Time to Act

2021 has arrived!   Holidays and celebrations are over.  It’s time to resume working!  The important work, however, has changed with the year. This time, our work is not simply to do a job to earn money. It is the work of healing our planet, restoring respectful and nurturing connections among our human species and between humans and the denizens with whom we share our planet and developing a social order supportive of these goals.  It is becoming a renewed kind of people, each of us the kind of people with whom we would like to live. It is the work in which each of us has a part, and which without each part, the chances of manifesting lessen.  This is the most important work we have ever had.  It is time to get started.  Time is running out.

There is so much to accomplish – work which takes physical activity, mental effort, emotional processing, spiritual energy. It is easy to hide one’s head in the sand, and pretend that all is well, and our government will do what is best for us and achieve the goal.   Opting out in such a way is abandoning the task and increasing the chances that we will all face either destruction, or an outcome we do not wish, possibly even one which negates our humanity. Why?  First, the work to be done cannot be accomplished from a top-down stance.  Big anything will not be able to get it done.  Big politics, big government, big technology, big business, big media, and the like will never, ever create a healed Earth or a healed web of life.  The “bigs” create what supports the “bigs”; Big Brother may take care of us, but will also tell us how to be, what to do, how to live, what to think.   That is the first reason.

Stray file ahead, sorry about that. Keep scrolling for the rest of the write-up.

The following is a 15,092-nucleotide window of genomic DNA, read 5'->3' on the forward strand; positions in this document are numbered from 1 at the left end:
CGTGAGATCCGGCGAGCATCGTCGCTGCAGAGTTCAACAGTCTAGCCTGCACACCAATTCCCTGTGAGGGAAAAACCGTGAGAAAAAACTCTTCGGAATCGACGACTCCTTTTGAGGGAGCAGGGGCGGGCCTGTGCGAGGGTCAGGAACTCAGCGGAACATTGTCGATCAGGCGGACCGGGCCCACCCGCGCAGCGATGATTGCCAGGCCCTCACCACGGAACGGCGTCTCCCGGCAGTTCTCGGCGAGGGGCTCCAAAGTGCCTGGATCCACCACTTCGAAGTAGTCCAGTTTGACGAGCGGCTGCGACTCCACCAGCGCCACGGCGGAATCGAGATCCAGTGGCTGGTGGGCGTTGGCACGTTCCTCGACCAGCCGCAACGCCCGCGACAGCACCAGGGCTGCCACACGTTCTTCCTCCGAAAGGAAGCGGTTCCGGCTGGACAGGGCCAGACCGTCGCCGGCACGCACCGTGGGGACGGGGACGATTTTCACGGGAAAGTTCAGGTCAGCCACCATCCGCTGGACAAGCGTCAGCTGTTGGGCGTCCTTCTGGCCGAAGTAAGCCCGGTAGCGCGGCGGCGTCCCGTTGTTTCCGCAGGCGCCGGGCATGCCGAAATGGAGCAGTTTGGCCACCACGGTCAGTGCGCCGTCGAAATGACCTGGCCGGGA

In addition – perhaps this should be first, as it underlies the former – we are each responsible for who we are, how we grow, what we do and how we live.  For this, we do not answer to Big Brother or any “big”.  We answer to life itself, and to the results we produce for ourselves.  If one is religious, we answer to God.  Because we are responsible, we also have the power, individually and especially collectively, to affect our goals.  In microcosm, if we are adult, we can no longer blame our parents for our ills, because we possess within ourselves the power to right them, if we wish to exercise that power.    On a larger scale, we cannot blame the government, the opposite political party, religious organizations, people we think are maliciously trying to control us, people who we perceive as enemies, careless other people, being too young or too old, or anything else for what we dislike.  Each time we do that, we are giving away a bit of our power to create harmoniously, to make things right.